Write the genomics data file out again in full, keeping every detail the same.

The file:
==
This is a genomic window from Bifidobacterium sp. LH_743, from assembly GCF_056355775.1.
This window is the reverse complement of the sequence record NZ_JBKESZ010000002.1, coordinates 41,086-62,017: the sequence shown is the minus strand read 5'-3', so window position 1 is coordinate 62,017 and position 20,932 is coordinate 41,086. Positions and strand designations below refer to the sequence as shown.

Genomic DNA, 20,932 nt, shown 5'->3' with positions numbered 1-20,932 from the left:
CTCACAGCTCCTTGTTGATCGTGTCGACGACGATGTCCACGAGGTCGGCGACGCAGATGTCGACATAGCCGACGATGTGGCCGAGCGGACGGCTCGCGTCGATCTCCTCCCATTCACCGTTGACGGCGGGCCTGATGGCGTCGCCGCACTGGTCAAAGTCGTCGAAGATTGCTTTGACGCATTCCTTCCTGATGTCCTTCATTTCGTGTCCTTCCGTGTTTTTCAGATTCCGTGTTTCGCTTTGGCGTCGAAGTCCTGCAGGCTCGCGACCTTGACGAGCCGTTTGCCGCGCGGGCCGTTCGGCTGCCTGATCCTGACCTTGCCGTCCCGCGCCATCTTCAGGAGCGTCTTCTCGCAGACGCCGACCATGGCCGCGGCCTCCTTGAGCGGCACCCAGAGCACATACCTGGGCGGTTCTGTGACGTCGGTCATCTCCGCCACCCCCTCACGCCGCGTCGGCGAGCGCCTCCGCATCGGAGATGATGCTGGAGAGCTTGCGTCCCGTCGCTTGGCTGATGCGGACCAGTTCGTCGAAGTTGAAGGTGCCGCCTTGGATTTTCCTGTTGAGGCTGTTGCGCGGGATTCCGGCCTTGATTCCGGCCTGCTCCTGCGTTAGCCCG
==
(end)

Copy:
This is a genomic window from Bifidobacterium sp. LH_743, from assembly GCF_056355775.1.
This window is the reverse complement of the sequence record NZ_JBKESZ010000002.1, coordinates 41,086-62,017: the sequence shown is the minus strand read 5'-3', so window position 1 is coordinate 62,017 and position 20,932 is coordinate 41,086. Positions and strand designations below refer to the sequence as shown.

Genomic DNA, 20,932 nt, shown 5'->3' with positions numbered 1-20,932 from the left:
CTCACAGCTCCTTGTTGATCGTGTCGACGACGATGTCCACGAGGTCGGCGACGCAGATGTCGACATAGCCGACGATGTGGCCGAGCGGACGGCTCGCGTCGATCTCCTCCCATTCACCGTTGACGGCGGGCCTGATGGCGTCGCCGCACTGGTCAAAGTCGTCGAAGATTGCTTTGACGCATTCCTTCCTGATGTCCTTCATTTCGTGTCCTTCCGTGTTTTTCAGATTCCGTGTTTCGCTTTGGCGTCGAAGTCCTGCAGGCTCGCGACCTTGACGAGCCGTTTGCCGCGCGGGCCGTTCGGCTGCCTGATCCTGACCTTGCCGTCCCGCGCCATCTTCAGGAGCGTCTTCTCGCAGACGCCGACCATGGCCGCGGCCTCCTTGAGCGGCACCCAGAGCACATACCTGGGCGGTTCTGTGACGTCGGTCATCTCCGCCACCCCCTCACGCCGCGTCGGCGAGCGCCTCCGCATCGGAGATGATGCTGGAGAGCTTGCGTCCCGTCGCTTGGCTGATGCGGACCAGTTCGTCGAAGTTGAAGGTGCCGCCTTGGATTTTCCTGTTGAGGCTGTTGCGCGGGATTCCGGCCTTGATTCCGGCCTGCTCCTGCGTTAGCCCG